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BMC Pulmonary Medicine

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Anemia and hemoglobin serum levels are associated with exercise capacity and quality of life in chronic obstructive pulmonary disease

  • Marcello Ferrari1, 2,
  • Lorenzo Manea1, 4Email author,
  • Kamel Anton2,
  • Paola Bruzzone2,
  • Mara Meneghello2,
  • Francesco Zamboni2,
  • Luigi Purgato1,
  • Lucia Cazzoletti3,
  • Pietro Ferrari2 and
  • Renato Testi1
BMC Pulmonary Medicine201515:58

https://doi.org/10.1186/s12890-015-0050-y

Received: 18 November 2014

Accepted: 22 April 2015

Published: 8 May 2015

Abstract

Background

Little is known about the relationship between hemoglobin concentrations, functional status and health related quality of life (HRQL) in chronic obstructive pulmonary disease (COPD). Our aim was to investigate the prevalence of anemia and the association of hemoglobin with shortness of breath, exercise capacity, muscle strength and HRQL, in COPD patients.

Methods

A total of 105 COPD patients (77 males, 71.6 ± 9.2 years) were studied. Patients were classified as anemic and non anemic using the WHO criteria. We used the Medical Research Council Dyspnoea scale (MRCs) to measure shortness of breath. Exercise capacity was assessed using the six minute walking distance (6MWD) and the peak of VO2 during the maximal cycle ergometer test (VO2max). We used the Quadriceps and Handgrip strength assessment to determine muscle strength. The Saint George Respiratory Questionnaire was used to investigate HRQL. The physiological/functional characteristics of the two groups were compared. Regression models adjusting for confounders examined the independent association of anemia and of hemoglobin levels with clinical and functional outcomes.

Results

Anemic patients (12.3%) showed a significantly higher MRCs, a lower 6MWD, VO2max, and a worse quality of life. On the contrary, there was no difference in muscle strength between the two groups. In the regression models, hemoglobin was independently associated with reduced exercise capacity and HRQL.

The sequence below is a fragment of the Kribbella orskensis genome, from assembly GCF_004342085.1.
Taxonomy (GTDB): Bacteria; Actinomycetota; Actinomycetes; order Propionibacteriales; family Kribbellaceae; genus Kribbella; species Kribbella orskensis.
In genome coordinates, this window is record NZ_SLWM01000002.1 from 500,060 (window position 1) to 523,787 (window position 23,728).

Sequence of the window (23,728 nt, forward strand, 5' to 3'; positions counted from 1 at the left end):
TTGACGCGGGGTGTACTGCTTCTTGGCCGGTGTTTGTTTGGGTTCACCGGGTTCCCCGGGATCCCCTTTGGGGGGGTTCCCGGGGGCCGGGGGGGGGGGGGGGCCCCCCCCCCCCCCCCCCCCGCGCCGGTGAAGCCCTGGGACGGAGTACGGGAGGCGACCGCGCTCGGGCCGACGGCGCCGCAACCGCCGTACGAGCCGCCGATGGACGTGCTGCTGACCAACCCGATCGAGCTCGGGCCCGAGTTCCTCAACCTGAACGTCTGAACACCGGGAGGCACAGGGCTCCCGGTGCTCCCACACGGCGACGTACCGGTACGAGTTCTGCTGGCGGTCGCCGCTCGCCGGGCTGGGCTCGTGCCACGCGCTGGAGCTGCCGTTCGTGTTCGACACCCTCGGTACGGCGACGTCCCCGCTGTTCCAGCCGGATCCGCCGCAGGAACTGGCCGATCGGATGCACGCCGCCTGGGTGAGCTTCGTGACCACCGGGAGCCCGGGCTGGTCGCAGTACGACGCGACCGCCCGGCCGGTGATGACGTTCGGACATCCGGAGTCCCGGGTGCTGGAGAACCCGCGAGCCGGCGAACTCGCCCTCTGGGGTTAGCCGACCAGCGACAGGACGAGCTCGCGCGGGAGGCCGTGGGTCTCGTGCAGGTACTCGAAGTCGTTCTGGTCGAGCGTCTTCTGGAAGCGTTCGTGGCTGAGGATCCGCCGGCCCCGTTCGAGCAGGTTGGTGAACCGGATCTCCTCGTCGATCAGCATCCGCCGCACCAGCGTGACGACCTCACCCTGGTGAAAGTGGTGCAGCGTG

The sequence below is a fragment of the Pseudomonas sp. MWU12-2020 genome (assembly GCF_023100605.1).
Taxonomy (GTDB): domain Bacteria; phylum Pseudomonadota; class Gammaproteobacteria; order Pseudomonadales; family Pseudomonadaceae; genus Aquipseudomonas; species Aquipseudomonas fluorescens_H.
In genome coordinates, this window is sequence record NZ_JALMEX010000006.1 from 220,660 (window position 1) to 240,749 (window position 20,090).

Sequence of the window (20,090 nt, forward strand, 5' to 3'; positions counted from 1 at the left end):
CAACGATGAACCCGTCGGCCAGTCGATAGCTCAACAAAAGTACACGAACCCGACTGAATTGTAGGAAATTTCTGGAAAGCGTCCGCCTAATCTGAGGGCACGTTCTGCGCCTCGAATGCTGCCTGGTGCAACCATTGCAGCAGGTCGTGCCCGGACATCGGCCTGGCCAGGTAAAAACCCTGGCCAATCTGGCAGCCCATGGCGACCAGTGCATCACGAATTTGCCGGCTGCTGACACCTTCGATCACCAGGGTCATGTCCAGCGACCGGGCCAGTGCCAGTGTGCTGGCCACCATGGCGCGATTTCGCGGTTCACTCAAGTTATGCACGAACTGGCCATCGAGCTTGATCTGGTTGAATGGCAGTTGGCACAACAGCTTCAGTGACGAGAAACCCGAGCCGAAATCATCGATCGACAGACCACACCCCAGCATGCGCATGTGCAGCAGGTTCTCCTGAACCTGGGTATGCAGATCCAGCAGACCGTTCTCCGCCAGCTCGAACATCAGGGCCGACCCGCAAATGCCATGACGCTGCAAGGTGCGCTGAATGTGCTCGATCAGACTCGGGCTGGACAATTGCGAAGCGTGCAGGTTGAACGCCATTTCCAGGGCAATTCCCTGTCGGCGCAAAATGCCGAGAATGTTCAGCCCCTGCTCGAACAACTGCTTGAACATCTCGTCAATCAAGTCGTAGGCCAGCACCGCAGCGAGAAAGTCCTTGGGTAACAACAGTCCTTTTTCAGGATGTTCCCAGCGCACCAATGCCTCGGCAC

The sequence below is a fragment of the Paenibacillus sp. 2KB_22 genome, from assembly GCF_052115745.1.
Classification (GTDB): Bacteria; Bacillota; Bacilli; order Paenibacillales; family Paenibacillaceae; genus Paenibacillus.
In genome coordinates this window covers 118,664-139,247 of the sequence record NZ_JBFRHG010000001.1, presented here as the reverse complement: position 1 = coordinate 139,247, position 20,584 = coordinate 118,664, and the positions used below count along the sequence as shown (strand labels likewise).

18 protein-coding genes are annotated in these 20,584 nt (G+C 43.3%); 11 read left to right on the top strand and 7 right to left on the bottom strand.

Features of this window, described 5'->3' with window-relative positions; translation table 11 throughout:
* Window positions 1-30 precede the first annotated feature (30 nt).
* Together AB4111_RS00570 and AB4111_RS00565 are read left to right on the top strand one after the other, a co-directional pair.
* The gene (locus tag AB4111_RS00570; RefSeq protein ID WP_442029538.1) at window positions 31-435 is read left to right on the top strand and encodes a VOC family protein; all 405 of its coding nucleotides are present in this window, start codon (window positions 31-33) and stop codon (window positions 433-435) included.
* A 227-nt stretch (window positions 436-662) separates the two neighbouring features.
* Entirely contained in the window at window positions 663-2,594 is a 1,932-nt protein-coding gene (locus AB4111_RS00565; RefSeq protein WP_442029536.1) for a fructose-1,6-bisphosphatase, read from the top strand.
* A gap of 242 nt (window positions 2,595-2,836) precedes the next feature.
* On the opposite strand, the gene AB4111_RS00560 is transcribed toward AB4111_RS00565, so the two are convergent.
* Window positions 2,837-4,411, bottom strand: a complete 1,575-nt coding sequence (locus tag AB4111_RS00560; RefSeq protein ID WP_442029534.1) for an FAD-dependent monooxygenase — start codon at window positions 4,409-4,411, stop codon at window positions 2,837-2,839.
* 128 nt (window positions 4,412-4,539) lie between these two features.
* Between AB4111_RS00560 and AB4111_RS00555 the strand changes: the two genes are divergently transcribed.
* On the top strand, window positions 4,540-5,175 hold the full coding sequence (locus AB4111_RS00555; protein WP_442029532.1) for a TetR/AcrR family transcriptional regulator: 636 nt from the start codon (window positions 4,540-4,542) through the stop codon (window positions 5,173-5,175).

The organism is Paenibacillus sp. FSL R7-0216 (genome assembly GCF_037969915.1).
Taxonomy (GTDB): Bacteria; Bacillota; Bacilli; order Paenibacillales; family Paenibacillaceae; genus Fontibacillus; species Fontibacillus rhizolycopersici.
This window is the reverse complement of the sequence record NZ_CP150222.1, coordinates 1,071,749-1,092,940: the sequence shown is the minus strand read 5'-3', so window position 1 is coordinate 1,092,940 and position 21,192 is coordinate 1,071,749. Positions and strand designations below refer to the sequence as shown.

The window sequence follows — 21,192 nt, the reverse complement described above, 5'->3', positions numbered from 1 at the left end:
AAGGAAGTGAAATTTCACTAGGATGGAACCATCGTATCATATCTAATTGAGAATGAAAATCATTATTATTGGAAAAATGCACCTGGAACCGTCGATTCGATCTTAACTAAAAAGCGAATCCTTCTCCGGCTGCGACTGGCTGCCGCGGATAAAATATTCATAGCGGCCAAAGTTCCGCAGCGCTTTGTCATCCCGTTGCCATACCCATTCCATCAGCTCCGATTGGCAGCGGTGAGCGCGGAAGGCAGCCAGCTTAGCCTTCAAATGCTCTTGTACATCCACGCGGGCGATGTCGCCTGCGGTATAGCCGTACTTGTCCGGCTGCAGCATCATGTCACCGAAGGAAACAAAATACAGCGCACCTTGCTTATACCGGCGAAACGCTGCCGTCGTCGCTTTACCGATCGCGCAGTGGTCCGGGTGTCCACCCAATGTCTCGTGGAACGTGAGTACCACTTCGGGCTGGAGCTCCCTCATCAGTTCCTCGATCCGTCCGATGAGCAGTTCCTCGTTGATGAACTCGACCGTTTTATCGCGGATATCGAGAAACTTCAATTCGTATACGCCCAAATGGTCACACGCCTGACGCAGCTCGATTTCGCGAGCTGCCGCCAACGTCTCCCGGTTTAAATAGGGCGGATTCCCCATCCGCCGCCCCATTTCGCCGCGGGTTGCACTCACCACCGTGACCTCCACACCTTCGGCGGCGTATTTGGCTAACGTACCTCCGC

Conclusions

Anemia in COPD was a risk factor for poorer exercise capacity and quality of life, and these outcomes were linearly associated with hemoglobin. Our results should stimulate further research into exploring whether increasing hemoglobin has a beneficial effect on the outcomes in COPD.

Keywords

COPDExercise capacityHemoglobinMuscular strenghtQuality of life

Background

Chronic obstructive pulmonary disease (COPD), a highly prevalent condition associated with increased morbidity and mortality, is basically characterized by the presence of expiratory flow limitation that is not fully reversible [1]. Great importance has recently been given to the role of inflammation in this disease, which could explain some of the extra-pulmonary manifestations of COPD, such as weight loss, muscle atrophy and the consequent reduction in exercise capacity [2-4]. Some authors [5] consider that anemia is also caused by the inflammatory process.

Anemia is frequently concomitant with many chronic diseases and is associated with increased morbidity and mortality [6-14]. Anemia is also characterized by a feeling of weakness and fatigue, and it has been suggested that it may contribute to dyspnoea and exercise limitation in patients with chronic diseases and also when this condition affects the elderly [15,16].

Several previous studies have evaluated the prevalence of anemia in chronic obstructive pulmonary disease [5,17,18]. On the contrary, scarce research has focused on examining the relationship between hemoglobin concentrations, dyspnoea, and exercise capacity [5,17] in COPD, and no study has been performed on its correlation with muscle strength. It is worth noting that only one investigation has been carried out on the relationship between hemoglobin levels and HRQL, which is an important clinical outcome in patients with chronic lung disease [19].

The aims of the study were to assess in stable COPD patients: 1) the distribution of hemoglobin values, the prevalence of anemia and their relationship with shortness of breath, exercise capacity and muscle strength; 2) the association between hemoglobin levels, anemia and HRQL.

Methods